The functional activity of the regulatory T-cell line T007 was tested in five different coculture assays. In the first assay, the effect of T007 cells on PWM responses of allogeneic PBMC RL derived from a healthy donor was investigated. Irradiated T007 cells significantly (P < 0.001) and specifically inhibited PWM responses of PBMC RLs at all T007 to PBMC ratios tested (Fig. 3). Culture supernatant of T007 cells also significantly (P < 0.001) inhibited the PWM response of PBMC RLs, and this response was partially, but significantly (P < 0.05), restored by preincubating the supernatant with anti-TGF-β antibody (Fig. 3). The inhibitory factor was produced by T007 cells in the presence of both autologous tumor cells and autologous EBV-B cells but not in the presence of either cell type alone (not shown).

In the second coculture assay, the effect of T007 cells on the proliferative activity of autologous CTL007 was investigated. The non-CTL line significantly and specifically inhibited the proliferative activity of the autologous CTL007 cells (25% inhibition at a CTL007:T007 cell ratio of 1; P < 0.01 as compared with CTL007 proliferation in the presence of irradiated autologous EBV-B cells as controls). As regulatory T cells have been shown to inhibit both proliferation and cytokine release of Ag-specific mouse T cells (24), we investigated possible effects of T007 on IFN-γ release by CTL007. However, IFN-γ production by CTL007 was not inhibited by T007 (results not shown).

In the third coculture assay, the effect of T007 cells on the proliferative activity of autologous CTL007 clone F8 was investigated. T007 cells significantly (P < 0.01) inhibited the proliferative activity of clone F8 cells (Fig. 4,A). The same experiment repeated in transwell plates with T007 cells cultured in the top chamber and clone F8 in the bottom chamber revealed significant (P < 0.01) inhibition of the clone F8 proliferative activity by T007 (Fig. 4,B), indicating that soluble factors, and not cell-to-cell contact, mediate the suppressive effects of T007. T007 cells mediated suppressive effects on CTL007 proliferation only when freshly stimulated with tumor cells, not when left unstimulated for 12 days, suggesting that induction of T007 regulatory activity was tumor Ag dependent. The inhibitory function of T007 was significantly (P < 0.01) decreased by rabbit anti-TGF-β immunoglobulin but not by mouse anti-IL-10 mAb (both at 10 μg/ml; Fig. 4 B). These results indicate that TGF-β is responsible, at least in part, for the inhibitory activity of T007.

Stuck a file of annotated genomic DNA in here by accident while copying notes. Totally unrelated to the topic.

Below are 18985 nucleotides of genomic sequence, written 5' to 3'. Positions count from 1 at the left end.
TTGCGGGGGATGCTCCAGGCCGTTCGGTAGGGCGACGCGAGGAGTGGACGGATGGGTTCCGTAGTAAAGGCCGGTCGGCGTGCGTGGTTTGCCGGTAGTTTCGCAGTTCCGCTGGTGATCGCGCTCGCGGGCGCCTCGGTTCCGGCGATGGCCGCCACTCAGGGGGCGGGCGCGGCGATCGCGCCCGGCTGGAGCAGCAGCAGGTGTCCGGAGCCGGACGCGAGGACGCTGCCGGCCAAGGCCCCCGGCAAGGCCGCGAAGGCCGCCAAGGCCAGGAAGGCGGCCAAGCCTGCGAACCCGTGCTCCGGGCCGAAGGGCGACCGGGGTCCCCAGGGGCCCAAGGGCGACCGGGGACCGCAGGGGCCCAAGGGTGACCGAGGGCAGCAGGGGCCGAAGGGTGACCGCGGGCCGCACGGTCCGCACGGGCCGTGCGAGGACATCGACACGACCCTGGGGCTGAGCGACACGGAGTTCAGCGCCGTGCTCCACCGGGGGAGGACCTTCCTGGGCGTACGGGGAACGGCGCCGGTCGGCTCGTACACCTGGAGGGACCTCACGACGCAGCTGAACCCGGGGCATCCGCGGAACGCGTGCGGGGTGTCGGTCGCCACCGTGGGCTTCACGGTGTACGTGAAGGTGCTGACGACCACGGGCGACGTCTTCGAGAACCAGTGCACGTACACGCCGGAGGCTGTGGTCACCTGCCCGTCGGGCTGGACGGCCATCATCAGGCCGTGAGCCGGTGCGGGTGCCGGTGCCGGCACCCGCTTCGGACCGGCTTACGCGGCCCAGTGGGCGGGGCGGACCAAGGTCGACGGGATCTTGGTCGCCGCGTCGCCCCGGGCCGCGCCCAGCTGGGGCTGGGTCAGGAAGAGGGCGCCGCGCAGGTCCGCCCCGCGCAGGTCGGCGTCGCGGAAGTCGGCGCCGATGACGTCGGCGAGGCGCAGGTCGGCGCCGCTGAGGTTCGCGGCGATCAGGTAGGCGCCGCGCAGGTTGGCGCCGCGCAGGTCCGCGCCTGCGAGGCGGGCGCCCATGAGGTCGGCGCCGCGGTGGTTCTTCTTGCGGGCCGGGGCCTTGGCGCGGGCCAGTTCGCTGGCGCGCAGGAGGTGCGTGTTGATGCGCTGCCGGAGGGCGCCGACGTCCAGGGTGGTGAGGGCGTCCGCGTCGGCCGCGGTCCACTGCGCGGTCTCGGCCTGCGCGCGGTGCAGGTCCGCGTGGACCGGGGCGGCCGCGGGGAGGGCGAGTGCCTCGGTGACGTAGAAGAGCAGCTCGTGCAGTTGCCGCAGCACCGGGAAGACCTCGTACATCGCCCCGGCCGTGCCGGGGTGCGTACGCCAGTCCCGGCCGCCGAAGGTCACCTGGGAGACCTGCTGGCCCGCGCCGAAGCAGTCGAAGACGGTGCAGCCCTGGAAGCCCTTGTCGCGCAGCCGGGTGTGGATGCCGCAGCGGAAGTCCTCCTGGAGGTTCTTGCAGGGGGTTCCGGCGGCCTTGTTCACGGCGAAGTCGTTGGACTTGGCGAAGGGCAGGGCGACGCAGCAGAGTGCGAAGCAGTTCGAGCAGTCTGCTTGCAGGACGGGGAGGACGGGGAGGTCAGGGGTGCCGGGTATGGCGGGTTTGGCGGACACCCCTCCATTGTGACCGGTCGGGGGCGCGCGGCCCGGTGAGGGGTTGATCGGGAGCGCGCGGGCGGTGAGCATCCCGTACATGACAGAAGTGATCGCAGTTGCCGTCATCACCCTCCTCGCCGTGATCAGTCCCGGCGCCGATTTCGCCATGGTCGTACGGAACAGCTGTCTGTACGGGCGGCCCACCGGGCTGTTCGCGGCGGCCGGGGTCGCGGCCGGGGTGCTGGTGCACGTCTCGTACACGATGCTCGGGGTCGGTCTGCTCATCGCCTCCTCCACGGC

In the fifth coculture assay, the effect of T007 cells on the induction of CTLs in fresh autologous PBMCs was investigated. T007 cells significantly (P < 0.001) inhibited induction of CTLs in fresh autologous PBMCs in a 15-day MLTC (Fig. 5). In contrast, irradiated allogeneic RD T-cell blasts did not significantly (P > 0.05) inhibit CTL induction in the PBMCs.

The lymphocyte population of a patient with CRC contained at least two types of lymphocytes with tumor specificity, i.e., CTLs and regulatory T cells. The CTLs lysed autologous and HLA-matched allogeneic tumor cells but not autologous B-lymphocytes or HLA-nonmatched allogeneic tumor cells. The CTLs showed stable cytolytic activity over a period of at least 23 weeks. These data suggest that CRC patients have the potential to develop a strong cell-mediated immune response. We attribute our success in establishing CTLs from the peripheral blood to the selection of a patient with primary, not metastatic, disease (8). In other studies, isolation of CTLs was unsuccessful using lymphocytes from metastatic patients (2, 3, 4, 5, 6).